Boris Johnson will be hoping to bring back a new Brexit deal from the all-important EU summit starting in Brussels on Thursday.
But the outcome of the two-day meeting of Europe’s leaders is anything but certain for the Prime Minister.
Here the PA news agency looks at three key scenarios that could take place and the eventualities that could follow.
What seemed practically impossible a week ago may just happen and the PM could get a deal signed off on by the EU leaders.
Polish the trumpets, roll out the red carpet and butter the cucumber sandwiches: Brexit is coming. Not quite…
Even if a legal text is backed all round in Brussels, Mr Johnson has still got to get it approved by a Parliament that has so far proved anything but compliant.
MPs rejected Theresa May’s deal three times and they have dealt Mr Johnson a series of humiliating blows, even tying his hands to prevent a no-deal exit.
But while the biggest change to the parliamentary arithmetic is the PM expelling 21 Tories who rebelled against him, there has been a change in mood.
The DUP, which scuppered Mrs May’s deal at every turn, is in close contact with the PM and has signalled it could be approving.
Not only does Mr Johnson need the backing of Arlene Foster’s 10 MPs for the numbers, they are also highly influential for the hardline band of Tory Brexiteers, the European Research Group (ERG).
Self-proclaimed “Brexit hardman” Steve Baker, who chairs the group, has signalled he could support the deal.
A group of Labour MPs may also back an agreement out of a fear that a no-deal exit would be the alternative.
This could all be tested during an extraordinary sitting of Parliament on Saturday, the first time this has happened in 37 years.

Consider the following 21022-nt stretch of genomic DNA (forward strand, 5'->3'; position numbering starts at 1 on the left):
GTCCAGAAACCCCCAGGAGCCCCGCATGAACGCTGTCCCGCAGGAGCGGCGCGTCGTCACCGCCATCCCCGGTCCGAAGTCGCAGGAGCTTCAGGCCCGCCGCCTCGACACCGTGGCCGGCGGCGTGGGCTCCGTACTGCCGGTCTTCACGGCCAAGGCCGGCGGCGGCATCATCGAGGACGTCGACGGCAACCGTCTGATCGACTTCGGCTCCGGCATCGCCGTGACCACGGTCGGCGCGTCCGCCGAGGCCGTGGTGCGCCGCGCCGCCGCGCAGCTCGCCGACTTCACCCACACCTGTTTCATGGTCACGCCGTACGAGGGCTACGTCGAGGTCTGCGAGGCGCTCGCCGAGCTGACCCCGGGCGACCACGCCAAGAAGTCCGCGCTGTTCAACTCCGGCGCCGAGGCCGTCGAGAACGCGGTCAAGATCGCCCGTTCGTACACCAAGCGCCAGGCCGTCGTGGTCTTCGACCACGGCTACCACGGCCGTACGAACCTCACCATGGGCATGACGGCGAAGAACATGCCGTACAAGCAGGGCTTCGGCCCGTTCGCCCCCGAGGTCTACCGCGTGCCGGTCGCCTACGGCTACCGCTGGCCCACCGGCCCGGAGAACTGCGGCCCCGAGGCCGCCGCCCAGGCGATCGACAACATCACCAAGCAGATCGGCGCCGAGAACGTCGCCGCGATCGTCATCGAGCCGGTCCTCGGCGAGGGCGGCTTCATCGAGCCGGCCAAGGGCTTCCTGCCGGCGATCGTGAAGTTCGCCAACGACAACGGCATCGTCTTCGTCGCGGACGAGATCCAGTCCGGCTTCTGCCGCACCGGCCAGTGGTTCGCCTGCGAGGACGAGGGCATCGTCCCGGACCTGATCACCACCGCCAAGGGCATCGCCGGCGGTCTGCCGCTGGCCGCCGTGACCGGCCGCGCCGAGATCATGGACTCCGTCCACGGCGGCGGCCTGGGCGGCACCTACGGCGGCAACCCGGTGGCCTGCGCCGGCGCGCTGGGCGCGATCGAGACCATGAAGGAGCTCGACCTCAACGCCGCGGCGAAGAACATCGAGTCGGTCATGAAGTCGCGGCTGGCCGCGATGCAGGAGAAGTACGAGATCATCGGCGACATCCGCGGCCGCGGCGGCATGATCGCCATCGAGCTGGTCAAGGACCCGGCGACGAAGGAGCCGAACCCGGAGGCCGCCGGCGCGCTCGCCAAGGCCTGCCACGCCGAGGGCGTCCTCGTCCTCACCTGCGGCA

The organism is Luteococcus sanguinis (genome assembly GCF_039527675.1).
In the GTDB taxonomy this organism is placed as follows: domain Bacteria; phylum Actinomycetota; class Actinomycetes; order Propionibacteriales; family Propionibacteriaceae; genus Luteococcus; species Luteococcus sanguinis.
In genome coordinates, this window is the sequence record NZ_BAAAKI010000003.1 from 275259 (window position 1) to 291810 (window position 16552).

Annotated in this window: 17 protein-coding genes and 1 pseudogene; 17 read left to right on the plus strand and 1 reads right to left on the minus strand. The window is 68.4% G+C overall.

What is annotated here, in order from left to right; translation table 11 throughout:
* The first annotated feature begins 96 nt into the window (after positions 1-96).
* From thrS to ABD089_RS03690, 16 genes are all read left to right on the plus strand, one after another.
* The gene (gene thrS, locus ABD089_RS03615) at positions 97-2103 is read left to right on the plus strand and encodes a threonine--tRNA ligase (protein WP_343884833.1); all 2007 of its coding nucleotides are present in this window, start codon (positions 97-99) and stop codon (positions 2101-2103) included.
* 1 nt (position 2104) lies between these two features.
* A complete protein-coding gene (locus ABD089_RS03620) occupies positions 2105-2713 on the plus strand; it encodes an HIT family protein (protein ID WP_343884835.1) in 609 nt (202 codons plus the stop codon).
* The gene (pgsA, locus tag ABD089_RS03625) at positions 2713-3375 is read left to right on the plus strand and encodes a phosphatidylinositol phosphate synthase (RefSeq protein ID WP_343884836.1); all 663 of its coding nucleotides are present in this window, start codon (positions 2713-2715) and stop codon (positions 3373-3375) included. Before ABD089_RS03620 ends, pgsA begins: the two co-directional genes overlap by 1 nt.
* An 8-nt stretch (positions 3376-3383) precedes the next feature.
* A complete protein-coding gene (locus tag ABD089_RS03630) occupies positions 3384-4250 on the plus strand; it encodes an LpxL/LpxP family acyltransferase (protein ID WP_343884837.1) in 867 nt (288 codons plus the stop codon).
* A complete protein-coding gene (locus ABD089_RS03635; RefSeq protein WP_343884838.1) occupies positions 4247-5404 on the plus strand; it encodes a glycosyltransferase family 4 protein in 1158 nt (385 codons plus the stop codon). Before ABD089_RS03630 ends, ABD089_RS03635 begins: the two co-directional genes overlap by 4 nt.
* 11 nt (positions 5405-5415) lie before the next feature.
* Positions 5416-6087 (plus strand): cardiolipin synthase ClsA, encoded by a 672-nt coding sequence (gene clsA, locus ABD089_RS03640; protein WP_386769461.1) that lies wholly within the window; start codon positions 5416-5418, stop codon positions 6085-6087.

Any request for such a sitting would need to be approved by MPs on Thursday.
But would Parliament approving a deal stop all the talk of Brexit? Not in the slightest: This is where the real hard work begins.
With the Withdrawal Agreement and Political Declaration in place, negotiations on the future relationship between the UK and the bloc could begin with the start of the transition period.
– No deal
If Mr Johnson comes back empty handed, he returns to a conundrum.
He is compelled by the Benn Act forced through by MPs opposed to a no deal to ask for an Article 50 extension if Parliament does not vote for an agreement by Saturday.
But he has repeatedly insisted he would not request a delay from Brussels under his “do or die” commitment to deliver Brexit by the current October 31 deadline.
Brexit Secretary Stephen Barclay confirmed on Wednesday that the PM would send the desired letter, though scepticism remains.
Any other move would lead to an almighty clash with MPs and a likely court case with allegations he has broken the law.
Is he bluffing, does he have a loophole tucked up his sleeve or will he resign to let someone else take the top job and ask for the delay? The answer is not yet clear.
But, if the Saturday showdown gets the go-ahead, MPs could be asked about another way forward.
Or they could be taunted by Mr Johnson in his latest “people versus Parliament” posturing as he campaigns for a general election he is yet to get the Commons to approve.
Any request for an extension, specified in the Benn Act as to the end of January, would then need the backing of all 27 remaining EU nations.
– Something in between
An alternative scenario would see the UK and the EU achieve a “political agreement” on a deal – one where there is no legal treaty text but where the principles are agreed.
This would not satisfy the Benn Act and the PM would have to request an extension, but this may be enough to win over some of his critics and could play sufficiently well with his voters.
He could essentially say it is not a real delay, just one to dot the i’s and cross the t’s so he can deliver Brexit as he always promised.
Irish Taoiseach Leo Varadkar was reported to have raised this prospect of a “technical extension” during a phone call with the PM, and he has also suggested a second EU summit could be held this month.
Mr Johnson may still want to stage a Commons vote on this in order to judge the numbers and demonstrate to the EU that the official deal could get through.
But, providing the lawyers do not tear up the agreement, MPs could still reject it.
It has been suggested that the extension needed under this scenario could be shorter than what is demanded by the Benn Act, perhaps until January 1.
Either way, a further delay to Brexit would be inevitable.
It will then be up to the voters – and the PM’s Conservative colleagues – to decide what they make of how he lived up to his “do or die” commitment to deliver Brexit by October 31.